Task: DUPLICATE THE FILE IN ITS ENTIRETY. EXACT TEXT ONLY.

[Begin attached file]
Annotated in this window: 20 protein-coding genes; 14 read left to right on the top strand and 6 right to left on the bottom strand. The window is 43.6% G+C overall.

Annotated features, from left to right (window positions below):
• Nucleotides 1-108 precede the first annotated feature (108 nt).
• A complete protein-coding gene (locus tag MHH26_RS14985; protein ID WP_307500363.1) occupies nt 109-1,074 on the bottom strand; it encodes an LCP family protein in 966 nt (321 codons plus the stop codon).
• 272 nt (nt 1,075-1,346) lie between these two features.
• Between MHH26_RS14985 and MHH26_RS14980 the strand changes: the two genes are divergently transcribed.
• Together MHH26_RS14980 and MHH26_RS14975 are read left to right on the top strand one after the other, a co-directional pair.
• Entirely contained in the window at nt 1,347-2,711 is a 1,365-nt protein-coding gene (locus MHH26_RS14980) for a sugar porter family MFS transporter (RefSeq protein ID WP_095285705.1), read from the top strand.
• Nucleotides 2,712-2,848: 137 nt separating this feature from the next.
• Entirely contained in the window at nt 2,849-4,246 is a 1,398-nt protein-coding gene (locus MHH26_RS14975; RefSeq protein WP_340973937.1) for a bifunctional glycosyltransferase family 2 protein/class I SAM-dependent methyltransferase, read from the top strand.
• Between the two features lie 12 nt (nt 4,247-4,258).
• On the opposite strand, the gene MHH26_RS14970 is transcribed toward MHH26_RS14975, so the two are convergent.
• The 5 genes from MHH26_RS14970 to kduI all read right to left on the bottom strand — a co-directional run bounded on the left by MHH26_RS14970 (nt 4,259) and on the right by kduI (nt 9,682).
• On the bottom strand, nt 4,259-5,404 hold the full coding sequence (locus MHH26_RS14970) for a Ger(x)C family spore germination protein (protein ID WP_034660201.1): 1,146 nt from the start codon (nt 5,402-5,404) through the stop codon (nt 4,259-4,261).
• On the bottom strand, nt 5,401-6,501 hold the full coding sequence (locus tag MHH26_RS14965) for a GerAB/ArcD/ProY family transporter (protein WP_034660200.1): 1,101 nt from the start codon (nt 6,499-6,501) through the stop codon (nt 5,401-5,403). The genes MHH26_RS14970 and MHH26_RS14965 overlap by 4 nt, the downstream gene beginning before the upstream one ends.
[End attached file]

Annotated in this window: 20 protein-coding genes; 14 read left to right on the top strand and 6 right to left on the bottom strand. The window is 43.6% G+C overall.

Annotated features, from left to right (window positions below):
• Nucleotides 1-108 precede the first annotated feature (108 nt).
• A complete protein-coding gene (locus tag MHH26_RS14985; protein ID WP_307500363.1) occupies nt 109-1,074 on the bottom strand; it encodes an LCP family protein in 966 nt (321 codons plus the stop codon).
• 272 nt (nt 1,075-1,346) lie between these two features.
• Between MHH26_RS14985 and MHH26_RS14980 the strand changes: the two genes are divergently transcribed.
• Together MHH26_RS14980 and MHH26_RS14975 are read left to right on the top strand one after the other, a co-directional pair.
• Entirely contained in the window at nt 1,347-2,711 is a 1,365-nt protein-coding gene (locus MHH26_RS14980) for a sugar porter family MFS transporter (RefSeq protein ID WP_095285705.1), read from the top strand.
• Nucleotides 2,712-2,848: 137 nt separating this feature from the next.
• Entirely contained in the window at nt 2,849-4,246 is a 1,398-nt protein-coding gene (locus MHH26_RS14975; RefSeq protein WP_340973937.1) for a bifunctional glycosyltransferase family 2 protein/class I SAM-dependent methyltransferase, read from the top strand.
• Between the two features lie 12 nt (nt 4,247-4,258).
• On the opposite strand, the gene MHH26_RS14970 is transcribed toward MHH26_RS14975, so the two are convergent.
• The 5 genes from MHH26_RS14970 to kduI all read right to left on the bottom strand — a co-directional run bounded on the left by MHH26_RS14970 (nt 4,259) and on the right by kduI (nt 9,682).
• On the bottom strand, nt 4,259-5,404 hold the full coding sequence (locus MHH26_RS14970) for a Ger(x)C family spore germination protein (protein ID WP_034660201.1): 1,146 nt from the start codon (nt 5,402-5,404) through the stop codon (nt 4,259-4,261).
• On the bottom strand, nt 5,401-6,501 hold the full coding sequence (locus tag MHH26_RS14965) for a GerAB/ArcD/ProY family transporter (protein WP_034660200.1): 1,101 nt from the start codon (nt 6,499-6,501) through the stop codon (nt 5,401-5,403). The genes MHH26_RS14970 and MHH26_RS14965 overlap by 4 nt, the downstream gene beginning before the upstream one ends.